Micro-cracks, also called micro-fractures, are microscopic cracks that have developed in photovoltaic cells, hence the shortened term micro-crack. Although poor shipping, packaging, and installation can result in microcracks, micro-cracks are most commonly caused by thermocycling.
Thermocycling is a process in which the silicon in solar cells expands during the day due to warm weather, and contracts during the night when it is cooler. This frequent movement wears the silicon and can cause it to crack.
As time goes on, micro-cracks grow larger, eventually degrading the panel’s cells. Note that not all micro-cracks are detrimental to a panel’s lifespan or energy production, but nonetheless it’s still a good idea to be aware of their causes and effects if complications occur. Larger micro-cracks may often result in high PV cell resistance, leading to a reduction in solar panel efficiency and lower power output.
To lower your risk of acquiring panels with micro-cracks, be sure to buy from a reputable manufacturer. In most cases, electroluminescence (EL) or electroluminescence crack detection (ELCD) testing is a standard practice used by manufacturers both before and after panel lamination to ensure the quality of the product.
However, some manufacturers may skip this step due to budget cuts, low resource availability, and other factors. For this, as well as other aspects of product quality, tier 1 solar panels are highly recommended in the solar industry.
When ordering panels, it’s highly recommended to buy in bulk, even if it’s just a set of five or ten modules. Singular panels often get damaged more easily during the shipping process, while larger sets of panels tend to be more secure in shipping containers.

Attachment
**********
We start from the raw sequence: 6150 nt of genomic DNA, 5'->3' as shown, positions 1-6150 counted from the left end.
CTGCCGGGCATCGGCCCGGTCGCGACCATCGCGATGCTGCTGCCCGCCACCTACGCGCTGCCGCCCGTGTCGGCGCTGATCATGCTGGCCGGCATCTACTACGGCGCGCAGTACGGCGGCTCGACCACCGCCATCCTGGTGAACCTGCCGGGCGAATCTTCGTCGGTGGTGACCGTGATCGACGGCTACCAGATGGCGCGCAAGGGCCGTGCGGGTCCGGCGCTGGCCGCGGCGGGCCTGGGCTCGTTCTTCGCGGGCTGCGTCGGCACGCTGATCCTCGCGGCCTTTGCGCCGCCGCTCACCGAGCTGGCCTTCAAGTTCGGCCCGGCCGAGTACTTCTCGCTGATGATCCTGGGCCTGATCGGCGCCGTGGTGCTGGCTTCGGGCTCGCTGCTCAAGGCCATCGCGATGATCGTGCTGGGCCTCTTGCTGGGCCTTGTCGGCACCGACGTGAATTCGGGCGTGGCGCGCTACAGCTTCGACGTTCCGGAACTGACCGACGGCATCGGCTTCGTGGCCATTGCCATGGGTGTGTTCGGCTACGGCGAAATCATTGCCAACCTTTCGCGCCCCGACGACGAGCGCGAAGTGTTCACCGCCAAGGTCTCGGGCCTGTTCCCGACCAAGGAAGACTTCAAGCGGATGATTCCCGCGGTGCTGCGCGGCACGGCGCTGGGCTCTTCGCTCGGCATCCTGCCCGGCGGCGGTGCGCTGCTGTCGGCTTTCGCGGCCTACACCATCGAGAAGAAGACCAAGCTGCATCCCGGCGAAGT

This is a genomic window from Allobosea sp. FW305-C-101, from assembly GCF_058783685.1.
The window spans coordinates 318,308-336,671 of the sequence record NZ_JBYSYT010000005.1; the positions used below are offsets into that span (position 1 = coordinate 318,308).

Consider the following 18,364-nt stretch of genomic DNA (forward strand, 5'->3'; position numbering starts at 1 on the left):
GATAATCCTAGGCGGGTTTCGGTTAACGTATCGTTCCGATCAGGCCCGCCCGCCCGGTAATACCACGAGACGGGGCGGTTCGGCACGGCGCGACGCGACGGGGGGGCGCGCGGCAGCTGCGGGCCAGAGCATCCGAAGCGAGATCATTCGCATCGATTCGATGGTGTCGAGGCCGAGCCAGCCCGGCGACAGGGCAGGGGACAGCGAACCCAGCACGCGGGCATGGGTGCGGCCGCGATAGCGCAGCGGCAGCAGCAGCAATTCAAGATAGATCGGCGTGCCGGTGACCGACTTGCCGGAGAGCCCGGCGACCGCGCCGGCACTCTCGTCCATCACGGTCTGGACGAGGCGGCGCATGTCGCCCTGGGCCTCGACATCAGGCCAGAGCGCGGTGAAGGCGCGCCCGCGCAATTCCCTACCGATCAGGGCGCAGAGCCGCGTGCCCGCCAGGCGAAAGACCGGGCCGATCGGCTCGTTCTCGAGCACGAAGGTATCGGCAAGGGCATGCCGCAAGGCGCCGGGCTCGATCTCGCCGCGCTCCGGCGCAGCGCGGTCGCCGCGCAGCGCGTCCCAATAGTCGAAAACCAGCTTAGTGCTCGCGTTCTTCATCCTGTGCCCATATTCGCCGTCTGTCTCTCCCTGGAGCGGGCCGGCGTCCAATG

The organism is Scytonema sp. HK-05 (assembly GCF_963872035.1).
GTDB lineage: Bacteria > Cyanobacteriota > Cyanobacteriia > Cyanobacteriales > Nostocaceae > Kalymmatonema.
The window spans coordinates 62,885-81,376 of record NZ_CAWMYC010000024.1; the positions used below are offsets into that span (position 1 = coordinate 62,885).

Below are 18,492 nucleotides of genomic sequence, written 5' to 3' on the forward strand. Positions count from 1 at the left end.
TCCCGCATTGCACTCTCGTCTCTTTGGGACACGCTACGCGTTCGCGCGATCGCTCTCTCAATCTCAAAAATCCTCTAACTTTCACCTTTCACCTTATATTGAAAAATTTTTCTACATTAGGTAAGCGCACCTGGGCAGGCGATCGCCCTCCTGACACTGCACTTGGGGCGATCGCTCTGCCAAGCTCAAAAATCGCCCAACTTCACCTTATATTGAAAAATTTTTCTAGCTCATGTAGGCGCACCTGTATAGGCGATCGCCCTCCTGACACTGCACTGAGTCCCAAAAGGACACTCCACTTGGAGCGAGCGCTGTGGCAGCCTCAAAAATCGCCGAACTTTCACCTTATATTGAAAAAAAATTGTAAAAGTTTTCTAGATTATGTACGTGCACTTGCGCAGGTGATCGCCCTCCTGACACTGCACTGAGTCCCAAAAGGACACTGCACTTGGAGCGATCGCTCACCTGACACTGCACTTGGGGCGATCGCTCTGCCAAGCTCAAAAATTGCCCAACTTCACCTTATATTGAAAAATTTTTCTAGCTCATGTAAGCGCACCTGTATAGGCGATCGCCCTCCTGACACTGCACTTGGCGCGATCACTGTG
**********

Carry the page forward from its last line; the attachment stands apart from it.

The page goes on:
As mentioned earlier, the installation process can also be a factor that leads to the development of micro-cracks, especially if a homeowner installs their panels themselves. To reduce mechanical stress, avoid stepping and leaning on panels, resting equipment on panels, bumping panels on the roof, and hitting solar panels together throughout the installation process.
Most importantly, buy a panel that can thrive in the environment in which you are located. Research the designated area in which the solar panels will be assembled while checking which type of solar panel satisfies those environmental needs. Create an environmental factor checklist for your area or use the one below.
Environmental Factor Checklist:
Maximum snow pressure
Maximum wind pressure
Average hail speed and size
To identify micro-cracks, homeowners may also utilize electroluminescence (EL) testing. However, this process often requires a professional, an abundance of time, and a significant amount of money, depending on the number of solar panels that need to be tested.
EL testing requires a special camera to take images almost in the infrared part of the light spectrum. This allows for a better examination of the crystalline silicon used in solar cells, making cracks visible under this particular lighting.
As a result, EL testing allows for owners to spot the exact location of micro-cracks on their panels. This information can give owners some insight into how the panel was damaged, and help owners to prevent this damage in the future.
Although EL testing is highly effective at revealing the location of micro-cracks, this form of testing does not provide much information on the effectiveness of the panel. For this reason, some homeowners will choose a different method to examine defective modules.
The most common alternative is an IV curve tracer, such as the HT I-V 400W and HT I-V 500W, which can be purchased to verify the panel’s abnormal output. Note that the included SolisCloud I-V curve tracer is available to those who have purchased a Solis inverter for their PV system.
Some tracers are even able to calculate the Voc, Pmax, and Isc of the panels. Proper analysis of these specs can help homeowners root out the malfunctioning panels that are causing the system output to decrease.
Once an issue with a particular panel has been verified, find the module’s linear output warranty. It most likely will be listed on the manufacturer's warranty document or on the bottom portion of the module’s spec sheet.
If the panel’s output is below the insured output covered by the linear performance warranty, call or email the manufacturer for a refund or replacement. Remember to include the results of the EL or I-V curve tracing tests as proof of which modules are damaged and how they are damaged.